Music
Han Solo and The Princess (Love Theme) - John Williams, Star Wars Episode V: The Empire Strikes Back OST
Han & Leia Suite (Theme) - John Williams, Star Wars Episode V: The Empire Strikes Back OST


"What is Love?" Podcast Series



And, snowsuit Leia

Saturday, September 7, 2019

Kaiju Watch: Godzilla - King of the Monsters (2019)

be careful.  Even under the sea, you can step on a Lego


Watched:  09/04/2019
Format:  Google Fiber Streaming
Viewing:  First
Decade:  2010's

In all fairness, at least two of you people warned me.

I didn't care much for 2014's Godzilla, the first in the series to relaunch Big-G from an American studio, leaping from Toho Studios to WB/ Legendary.  It didn't help that the movie was pitched as a Bryan Cranston vehicle at the height of Breaking Bad's popularity, and then removed him from the story about 1/3rd of the way in leaving us with an uninspired story about two characters who never were much beyond their wardrobe of "soldier" and "nurse".  We got Ken Watanabe in practically a walk-on role and Sally Hawkins as his sorta side-kick, but neither was given much to do but stare in awe at screens.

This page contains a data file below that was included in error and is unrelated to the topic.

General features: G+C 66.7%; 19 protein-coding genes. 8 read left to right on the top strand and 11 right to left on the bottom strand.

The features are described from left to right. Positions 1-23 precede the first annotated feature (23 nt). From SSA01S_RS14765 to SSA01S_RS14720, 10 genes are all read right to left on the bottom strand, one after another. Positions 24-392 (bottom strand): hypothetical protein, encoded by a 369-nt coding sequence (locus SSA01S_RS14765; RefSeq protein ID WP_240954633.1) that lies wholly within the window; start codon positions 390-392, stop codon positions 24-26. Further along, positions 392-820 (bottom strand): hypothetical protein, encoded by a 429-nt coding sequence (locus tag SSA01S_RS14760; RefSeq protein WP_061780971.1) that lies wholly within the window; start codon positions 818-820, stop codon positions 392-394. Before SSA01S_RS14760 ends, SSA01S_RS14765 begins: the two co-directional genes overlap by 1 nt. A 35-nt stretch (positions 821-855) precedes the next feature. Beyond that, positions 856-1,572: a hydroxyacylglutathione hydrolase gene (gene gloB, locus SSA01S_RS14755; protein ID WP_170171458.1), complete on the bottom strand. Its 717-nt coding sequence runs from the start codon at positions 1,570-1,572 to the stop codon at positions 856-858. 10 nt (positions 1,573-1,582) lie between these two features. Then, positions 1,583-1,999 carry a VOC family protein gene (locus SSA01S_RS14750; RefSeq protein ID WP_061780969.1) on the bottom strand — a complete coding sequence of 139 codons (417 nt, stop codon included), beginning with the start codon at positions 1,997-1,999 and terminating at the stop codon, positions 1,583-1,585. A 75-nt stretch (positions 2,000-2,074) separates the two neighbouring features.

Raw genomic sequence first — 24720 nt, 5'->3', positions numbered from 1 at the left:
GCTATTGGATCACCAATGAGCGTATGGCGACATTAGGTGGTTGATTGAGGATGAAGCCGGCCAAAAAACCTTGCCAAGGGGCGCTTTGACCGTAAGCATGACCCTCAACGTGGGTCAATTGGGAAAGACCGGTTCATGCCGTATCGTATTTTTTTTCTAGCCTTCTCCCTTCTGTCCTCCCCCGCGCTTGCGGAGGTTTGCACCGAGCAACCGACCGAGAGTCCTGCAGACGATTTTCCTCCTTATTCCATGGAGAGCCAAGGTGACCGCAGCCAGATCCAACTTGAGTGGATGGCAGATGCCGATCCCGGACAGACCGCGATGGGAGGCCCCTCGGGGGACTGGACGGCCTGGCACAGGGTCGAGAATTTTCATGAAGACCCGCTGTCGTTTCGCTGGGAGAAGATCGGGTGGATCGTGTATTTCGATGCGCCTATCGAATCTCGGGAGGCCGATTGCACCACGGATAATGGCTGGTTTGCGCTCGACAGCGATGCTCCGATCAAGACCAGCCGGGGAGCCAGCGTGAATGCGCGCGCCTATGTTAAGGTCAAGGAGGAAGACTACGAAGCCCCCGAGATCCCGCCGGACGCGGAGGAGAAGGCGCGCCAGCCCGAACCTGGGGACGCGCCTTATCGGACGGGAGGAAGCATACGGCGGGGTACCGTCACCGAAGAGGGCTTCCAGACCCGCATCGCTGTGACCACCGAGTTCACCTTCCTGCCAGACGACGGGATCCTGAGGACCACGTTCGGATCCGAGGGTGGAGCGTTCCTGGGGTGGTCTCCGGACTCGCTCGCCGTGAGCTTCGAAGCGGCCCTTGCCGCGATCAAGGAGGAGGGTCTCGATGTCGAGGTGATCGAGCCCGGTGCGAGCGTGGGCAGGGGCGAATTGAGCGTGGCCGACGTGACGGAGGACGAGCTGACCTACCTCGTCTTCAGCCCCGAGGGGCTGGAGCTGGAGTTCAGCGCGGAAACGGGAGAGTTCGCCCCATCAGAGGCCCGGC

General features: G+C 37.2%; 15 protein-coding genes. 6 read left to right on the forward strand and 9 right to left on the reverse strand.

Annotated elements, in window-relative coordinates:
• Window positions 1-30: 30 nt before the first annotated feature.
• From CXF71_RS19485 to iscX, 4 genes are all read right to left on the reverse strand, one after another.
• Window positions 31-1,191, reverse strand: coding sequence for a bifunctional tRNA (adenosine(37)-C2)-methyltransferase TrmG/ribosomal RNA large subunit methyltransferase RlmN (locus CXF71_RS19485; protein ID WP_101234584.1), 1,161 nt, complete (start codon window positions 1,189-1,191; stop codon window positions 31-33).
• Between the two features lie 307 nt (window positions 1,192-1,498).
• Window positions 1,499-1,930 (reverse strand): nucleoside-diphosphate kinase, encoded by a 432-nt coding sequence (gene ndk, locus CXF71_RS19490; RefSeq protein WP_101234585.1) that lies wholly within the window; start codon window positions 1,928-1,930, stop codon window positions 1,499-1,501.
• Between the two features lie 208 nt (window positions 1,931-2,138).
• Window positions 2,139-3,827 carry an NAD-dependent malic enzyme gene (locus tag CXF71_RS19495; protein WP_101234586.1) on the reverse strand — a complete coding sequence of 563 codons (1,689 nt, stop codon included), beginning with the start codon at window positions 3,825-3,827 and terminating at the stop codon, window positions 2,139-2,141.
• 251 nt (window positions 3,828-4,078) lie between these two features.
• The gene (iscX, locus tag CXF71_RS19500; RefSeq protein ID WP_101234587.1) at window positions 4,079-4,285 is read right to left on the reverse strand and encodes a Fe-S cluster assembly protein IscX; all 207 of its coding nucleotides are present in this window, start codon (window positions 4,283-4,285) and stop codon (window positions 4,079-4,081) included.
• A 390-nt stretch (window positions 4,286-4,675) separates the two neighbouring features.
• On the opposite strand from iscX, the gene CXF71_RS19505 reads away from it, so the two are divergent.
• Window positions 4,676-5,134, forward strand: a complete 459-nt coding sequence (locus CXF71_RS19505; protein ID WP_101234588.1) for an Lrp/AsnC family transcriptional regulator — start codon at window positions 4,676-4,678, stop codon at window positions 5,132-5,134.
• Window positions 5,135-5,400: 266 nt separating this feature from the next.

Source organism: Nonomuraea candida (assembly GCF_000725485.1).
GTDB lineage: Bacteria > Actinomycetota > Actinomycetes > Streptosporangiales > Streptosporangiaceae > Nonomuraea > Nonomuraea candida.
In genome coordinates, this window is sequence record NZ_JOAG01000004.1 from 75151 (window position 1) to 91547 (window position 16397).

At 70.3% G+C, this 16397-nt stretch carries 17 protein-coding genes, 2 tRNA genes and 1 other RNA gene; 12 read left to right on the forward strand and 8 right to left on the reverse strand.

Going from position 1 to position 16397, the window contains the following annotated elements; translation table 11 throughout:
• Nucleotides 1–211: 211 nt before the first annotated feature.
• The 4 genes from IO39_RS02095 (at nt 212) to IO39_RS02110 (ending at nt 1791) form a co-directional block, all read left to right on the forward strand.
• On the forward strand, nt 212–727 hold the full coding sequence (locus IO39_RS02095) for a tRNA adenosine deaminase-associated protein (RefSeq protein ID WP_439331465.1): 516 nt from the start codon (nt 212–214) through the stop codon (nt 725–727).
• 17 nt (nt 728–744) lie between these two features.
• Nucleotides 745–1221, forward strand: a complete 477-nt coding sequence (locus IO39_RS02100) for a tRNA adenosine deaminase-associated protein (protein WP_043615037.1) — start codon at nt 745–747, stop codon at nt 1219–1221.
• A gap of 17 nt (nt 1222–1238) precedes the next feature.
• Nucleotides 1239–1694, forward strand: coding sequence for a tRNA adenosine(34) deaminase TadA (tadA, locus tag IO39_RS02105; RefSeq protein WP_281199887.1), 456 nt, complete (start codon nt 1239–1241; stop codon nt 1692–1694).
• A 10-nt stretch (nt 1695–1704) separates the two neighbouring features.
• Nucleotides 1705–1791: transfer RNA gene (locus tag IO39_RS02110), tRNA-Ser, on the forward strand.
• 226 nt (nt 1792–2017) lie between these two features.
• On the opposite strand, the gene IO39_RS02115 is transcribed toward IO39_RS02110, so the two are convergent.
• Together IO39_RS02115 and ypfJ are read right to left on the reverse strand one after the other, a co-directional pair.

The movie was followed by Kong: Skull Island (2017), which I was in the minority as finding kind of boring and relying too much on Toho's take on prior renditions of King Kong rather than the 1933 original, for which I have a deep love.  I didn't find the way it "borrowed" from Apocalypse Now particularly charming or even appropriate.  The movie turned Brie Larson into a talking tank top, and if you asked me what happened in the movie to whom, I couldn't tell you.  Something something MONARCH.  But it also assembled a wild array of A and B list talent including Marvel heroes and villains taking a side-gig.  Ditching the notion that Kong would leave Skull Island in this episode, instead we're stuck with "look how many ways soldiers and scientists can die over the span of 90 minutes", which is a formula I mostly find deadly dull.

Thursday, September 5, 2019

Weird Al Watch: UHF (1989)



Watched:  09/02/2019
Format:   Amazon Streaming
Viewing:  No idea.  Must be a dozen